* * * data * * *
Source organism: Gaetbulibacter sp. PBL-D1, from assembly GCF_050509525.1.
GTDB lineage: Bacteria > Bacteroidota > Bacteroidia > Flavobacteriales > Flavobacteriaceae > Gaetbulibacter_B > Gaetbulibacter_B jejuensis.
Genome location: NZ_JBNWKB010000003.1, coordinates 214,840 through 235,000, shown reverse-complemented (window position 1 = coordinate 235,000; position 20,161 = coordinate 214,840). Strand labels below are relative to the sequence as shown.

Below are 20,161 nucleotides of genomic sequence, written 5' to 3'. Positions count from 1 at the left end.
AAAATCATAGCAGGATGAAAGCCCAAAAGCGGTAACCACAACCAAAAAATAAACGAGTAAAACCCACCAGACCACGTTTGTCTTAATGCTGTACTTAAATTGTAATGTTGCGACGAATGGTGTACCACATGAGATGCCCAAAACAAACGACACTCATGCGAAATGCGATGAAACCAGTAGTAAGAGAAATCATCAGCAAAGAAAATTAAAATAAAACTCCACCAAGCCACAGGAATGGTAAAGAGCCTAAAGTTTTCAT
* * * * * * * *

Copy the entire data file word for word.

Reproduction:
Source organism: Gaetbulibacter sp. PBL-D1, from assembly GCF_050509525.1.
GTDB lineage: Bacteria > Bacteroidota > Bacteroidia > Flavobacteriales > Flavobacteriaceae > Gaetbulibacter_B > Gaetbulibacter_B jejuensis.
Genome location: NZ_JBNWKB010000003.1, coordinates 214,840 through 235,000, shown reverse-complemented (window position 1 = coordinate 235,000; position 20,161 = coordinate 214,840). Strand labels below are relative to the sequence as shown.

Below are 20,161 nucleotides of genomic sequence, written 5' to 3'. Positions count from 1 at the left end.
AAAATCATAGCAGGATGAAAGCCCAAAAGCGGTAACCACAACCAAAAAATAAACGAGTAAAACCCACCAGACCACGTTTGTCTTAATGCTGTACTTAAATTGTAATGTTGCGACGAATGGTGTACCACATGAGATGCCCAAAACAAACGACACTCATGCGAAATGCGATGAAACCAGTAGTAAGAGAAATCATCAGCAAAGAAAATTAAAATAAAACTCCACCAAGCCACAGGAATGGTAAAGAGCCTAAAGTTTTCAT